“Our role is on the electric propulsion side,” adds Joe McGrath, Director of Legal and Commercial Operations, as opposed to gas turbines, which inherently add to fuel consumption costs. Diesel electric propulsion enables new technologies such as podded electrical propulsion and dynamic positioning systems to be implemented on board merchant ships, strengthening the “electric ship” concept. And there have been many recent advances, including the development of a “silent” propulsion system developed for cruise liners, oceanographic research, and other vessels, where low underwater noise is needed.

One of the pioneer projects under APCI’s belt is the U.S. Coast Guard Healy, the largest ship in the Coast Guard fleet at 435 feet long. Based in Seattle, Healy is an icebreaker and research vessel designed to conduct a wide range of research activities, providing more than 4,200 square feet of scientific laboratory space, numerous electronic sensor systems, oceanographic winches, and accommodations for up to 50 scientists. For this unique vessel ALSTOM provided an integrated power plant arranged in a “Centralized Power Station” configuration, which supplies both the propulsion system and the ship’s service load from a common 6600V AC switchboard. APCI now helps maintain the Healy’s power, propulsion and automation systems through a sophisticated remote diagnostics system and a condition based maintenance program.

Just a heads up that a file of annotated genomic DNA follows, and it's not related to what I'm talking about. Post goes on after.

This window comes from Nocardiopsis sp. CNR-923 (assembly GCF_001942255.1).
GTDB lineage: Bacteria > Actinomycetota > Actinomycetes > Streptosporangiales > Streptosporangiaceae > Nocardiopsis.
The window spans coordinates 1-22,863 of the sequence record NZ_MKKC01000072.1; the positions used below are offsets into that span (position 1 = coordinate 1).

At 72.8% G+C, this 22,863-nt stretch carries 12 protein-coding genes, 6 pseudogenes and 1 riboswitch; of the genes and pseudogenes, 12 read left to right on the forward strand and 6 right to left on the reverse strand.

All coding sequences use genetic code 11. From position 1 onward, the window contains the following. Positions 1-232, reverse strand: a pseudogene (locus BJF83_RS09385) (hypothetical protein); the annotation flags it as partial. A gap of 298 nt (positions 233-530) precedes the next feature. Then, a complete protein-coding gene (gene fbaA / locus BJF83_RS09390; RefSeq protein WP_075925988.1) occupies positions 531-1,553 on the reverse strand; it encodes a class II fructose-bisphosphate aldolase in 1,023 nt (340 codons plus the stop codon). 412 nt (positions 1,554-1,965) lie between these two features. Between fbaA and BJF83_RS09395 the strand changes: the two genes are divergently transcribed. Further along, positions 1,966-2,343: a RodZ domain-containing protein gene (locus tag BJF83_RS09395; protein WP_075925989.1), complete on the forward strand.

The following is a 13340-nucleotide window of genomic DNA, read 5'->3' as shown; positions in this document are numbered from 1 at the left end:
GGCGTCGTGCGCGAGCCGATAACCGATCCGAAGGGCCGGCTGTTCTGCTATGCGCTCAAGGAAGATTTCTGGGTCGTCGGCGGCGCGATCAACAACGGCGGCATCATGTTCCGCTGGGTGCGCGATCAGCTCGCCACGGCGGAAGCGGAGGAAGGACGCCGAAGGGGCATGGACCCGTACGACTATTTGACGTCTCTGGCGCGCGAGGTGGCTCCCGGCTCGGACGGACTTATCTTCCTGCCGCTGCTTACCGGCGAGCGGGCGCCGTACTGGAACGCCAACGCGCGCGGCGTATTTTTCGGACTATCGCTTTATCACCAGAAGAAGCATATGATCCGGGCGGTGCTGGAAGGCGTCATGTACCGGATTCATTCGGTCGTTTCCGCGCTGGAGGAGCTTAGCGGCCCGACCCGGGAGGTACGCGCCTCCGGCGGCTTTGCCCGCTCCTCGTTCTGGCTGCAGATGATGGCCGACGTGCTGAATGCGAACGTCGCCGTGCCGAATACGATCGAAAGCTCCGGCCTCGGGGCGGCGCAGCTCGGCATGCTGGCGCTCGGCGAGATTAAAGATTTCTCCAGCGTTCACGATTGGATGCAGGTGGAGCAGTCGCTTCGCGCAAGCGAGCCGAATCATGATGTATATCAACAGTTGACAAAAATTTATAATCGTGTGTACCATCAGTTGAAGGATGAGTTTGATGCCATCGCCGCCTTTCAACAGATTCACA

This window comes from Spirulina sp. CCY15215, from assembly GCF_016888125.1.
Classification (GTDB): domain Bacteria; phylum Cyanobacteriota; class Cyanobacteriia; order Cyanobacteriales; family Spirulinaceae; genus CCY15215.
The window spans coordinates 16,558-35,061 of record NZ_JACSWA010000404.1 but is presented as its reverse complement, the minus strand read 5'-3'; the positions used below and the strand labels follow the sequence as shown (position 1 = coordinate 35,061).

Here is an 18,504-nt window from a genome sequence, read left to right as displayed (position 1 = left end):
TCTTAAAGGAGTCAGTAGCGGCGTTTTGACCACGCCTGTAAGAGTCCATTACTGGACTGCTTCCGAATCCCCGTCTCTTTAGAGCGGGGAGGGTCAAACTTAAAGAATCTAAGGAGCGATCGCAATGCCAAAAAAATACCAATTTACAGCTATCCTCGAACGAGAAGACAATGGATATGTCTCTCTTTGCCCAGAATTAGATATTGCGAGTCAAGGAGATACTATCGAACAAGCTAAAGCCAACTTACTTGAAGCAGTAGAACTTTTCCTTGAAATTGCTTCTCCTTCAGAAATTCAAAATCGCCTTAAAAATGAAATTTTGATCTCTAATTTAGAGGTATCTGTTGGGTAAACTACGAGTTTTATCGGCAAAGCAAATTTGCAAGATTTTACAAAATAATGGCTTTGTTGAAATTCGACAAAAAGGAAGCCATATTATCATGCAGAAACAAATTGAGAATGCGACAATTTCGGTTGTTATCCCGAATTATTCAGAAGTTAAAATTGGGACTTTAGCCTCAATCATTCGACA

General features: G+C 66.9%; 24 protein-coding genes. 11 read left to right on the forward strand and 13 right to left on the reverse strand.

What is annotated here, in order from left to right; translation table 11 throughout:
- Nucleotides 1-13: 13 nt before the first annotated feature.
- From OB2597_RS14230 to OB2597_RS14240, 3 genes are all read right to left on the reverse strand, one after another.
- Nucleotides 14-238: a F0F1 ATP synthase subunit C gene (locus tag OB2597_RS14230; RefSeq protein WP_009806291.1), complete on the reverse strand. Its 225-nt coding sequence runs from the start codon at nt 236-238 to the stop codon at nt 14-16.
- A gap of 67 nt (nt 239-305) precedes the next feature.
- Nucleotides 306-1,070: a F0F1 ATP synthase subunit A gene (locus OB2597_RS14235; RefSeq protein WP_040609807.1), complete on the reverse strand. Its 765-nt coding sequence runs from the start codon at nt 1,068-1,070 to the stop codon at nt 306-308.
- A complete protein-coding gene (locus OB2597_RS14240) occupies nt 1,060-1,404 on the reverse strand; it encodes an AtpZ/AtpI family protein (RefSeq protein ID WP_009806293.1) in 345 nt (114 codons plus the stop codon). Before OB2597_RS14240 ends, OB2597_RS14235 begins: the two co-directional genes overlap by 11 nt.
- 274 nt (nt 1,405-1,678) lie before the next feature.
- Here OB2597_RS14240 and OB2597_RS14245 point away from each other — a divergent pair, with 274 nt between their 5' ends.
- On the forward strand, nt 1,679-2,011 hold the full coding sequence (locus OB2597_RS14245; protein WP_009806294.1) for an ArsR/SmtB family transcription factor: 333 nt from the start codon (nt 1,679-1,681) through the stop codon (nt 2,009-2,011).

APCI also just completed fully integrated system tests for T-AKE vessels – dry cargo ammunition ships for the Military Sealift Command built by National Steel and Shipbuilding Company (NASSCO) in San Diego, one of three shipyards in the Marine Systems group of General Dynamics Corporation. APCI’s handiwork included four main propulsion drives, four main console controls and an automation system for each bridge, plus 22 PLC cubicles for automation and control.